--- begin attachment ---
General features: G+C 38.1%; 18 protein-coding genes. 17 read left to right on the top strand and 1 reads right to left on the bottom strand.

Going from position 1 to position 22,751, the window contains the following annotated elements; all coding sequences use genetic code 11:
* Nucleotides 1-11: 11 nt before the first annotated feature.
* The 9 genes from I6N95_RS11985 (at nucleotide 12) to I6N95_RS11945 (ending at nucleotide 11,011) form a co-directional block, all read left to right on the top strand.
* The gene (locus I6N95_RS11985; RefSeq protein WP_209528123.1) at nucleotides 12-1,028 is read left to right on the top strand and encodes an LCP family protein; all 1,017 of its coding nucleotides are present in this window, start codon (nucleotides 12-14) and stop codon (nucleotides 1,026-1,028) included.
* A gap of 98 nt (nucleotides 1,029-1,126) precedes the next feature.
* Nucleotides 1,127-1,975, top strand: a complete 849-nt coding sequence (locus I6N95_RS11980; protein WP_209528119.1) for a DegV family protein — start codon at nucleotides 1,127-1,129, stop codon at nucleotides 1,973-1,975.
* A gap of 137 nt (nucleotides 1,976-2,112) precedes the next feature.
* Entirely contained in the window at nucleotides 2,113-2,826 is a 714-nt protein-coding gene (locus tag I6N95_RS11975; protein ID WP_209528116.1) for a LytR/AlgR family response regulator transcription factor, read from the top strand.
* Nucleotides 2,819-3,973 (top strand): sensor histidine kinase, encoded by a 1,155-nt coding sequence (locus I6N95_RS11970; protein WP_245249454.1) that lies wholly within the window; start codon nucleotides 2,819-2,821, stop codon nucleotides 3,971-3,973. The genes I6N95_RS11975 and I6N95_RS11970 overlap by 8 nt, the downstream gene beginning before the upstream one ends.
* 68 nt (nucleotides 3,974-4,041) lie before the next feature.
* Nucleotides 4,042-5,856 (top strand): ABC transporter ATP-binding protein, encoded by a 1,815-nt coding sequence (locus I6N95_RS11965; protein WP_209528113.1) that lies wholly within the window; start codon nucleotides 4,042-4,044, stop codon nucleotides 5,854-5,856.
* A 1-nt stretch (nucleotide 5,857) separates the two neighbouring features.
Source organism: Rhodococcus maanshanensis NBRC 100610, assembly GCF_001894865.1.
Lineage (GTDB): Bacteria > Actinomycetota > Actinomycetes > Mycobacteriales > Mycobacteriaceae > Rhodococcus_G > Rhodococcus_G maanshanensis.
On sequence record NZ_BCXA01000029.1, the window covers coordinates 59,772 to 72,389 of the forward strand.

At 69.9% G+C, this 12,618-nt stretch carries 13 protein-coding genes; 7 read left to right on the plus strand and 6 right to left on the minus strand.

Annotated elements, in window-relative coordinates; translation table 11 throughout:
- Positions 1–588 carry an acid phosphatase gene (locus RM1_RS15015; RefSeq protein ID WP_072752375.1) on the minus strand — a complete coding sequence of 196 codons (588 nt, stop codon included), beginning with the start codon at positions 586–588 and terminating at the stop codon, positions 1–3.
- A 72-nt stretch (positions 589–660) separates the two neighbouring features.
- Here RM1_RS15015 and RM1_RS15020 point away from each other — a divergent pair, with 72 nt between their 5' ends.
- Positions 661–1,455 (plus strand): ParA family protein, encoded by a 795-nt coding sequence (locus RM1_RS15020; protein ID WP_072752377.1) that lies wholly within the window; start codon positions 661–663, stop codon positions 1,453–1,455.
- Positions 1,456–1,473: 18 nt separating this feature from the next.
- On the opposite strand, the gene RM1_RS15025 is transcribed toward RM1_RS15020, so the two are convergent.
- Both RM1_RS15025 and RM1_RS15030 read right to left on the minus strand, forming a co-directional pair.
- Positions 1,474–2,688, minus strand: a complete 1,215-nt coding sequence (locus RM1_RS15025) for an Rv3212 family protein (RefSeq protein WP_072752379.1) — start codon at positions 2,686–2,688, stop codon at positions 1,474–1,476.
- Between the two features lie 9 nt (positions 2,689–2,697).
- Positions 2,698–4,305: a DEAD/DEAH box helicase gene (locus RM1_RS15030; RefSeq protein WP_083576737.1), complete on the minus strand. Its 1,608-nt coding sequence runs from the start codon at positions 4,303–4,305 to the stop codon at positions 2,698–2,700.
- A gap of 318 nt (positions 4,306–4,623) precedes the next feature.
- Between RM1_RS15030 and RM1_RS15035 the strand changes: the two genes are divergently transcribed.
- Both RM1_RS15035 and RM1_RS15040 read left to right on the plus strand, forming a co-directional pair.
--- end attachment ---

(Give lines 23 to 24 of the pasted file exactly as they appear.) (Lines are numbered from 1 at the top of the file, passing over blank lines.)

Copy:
- Positions 1,456–1,473: 18 nt separating this feature from the next.
- On the opposite strand, the gene RM1_RS15025 is transcribed toward RM1_RS15020, so the two are convergent.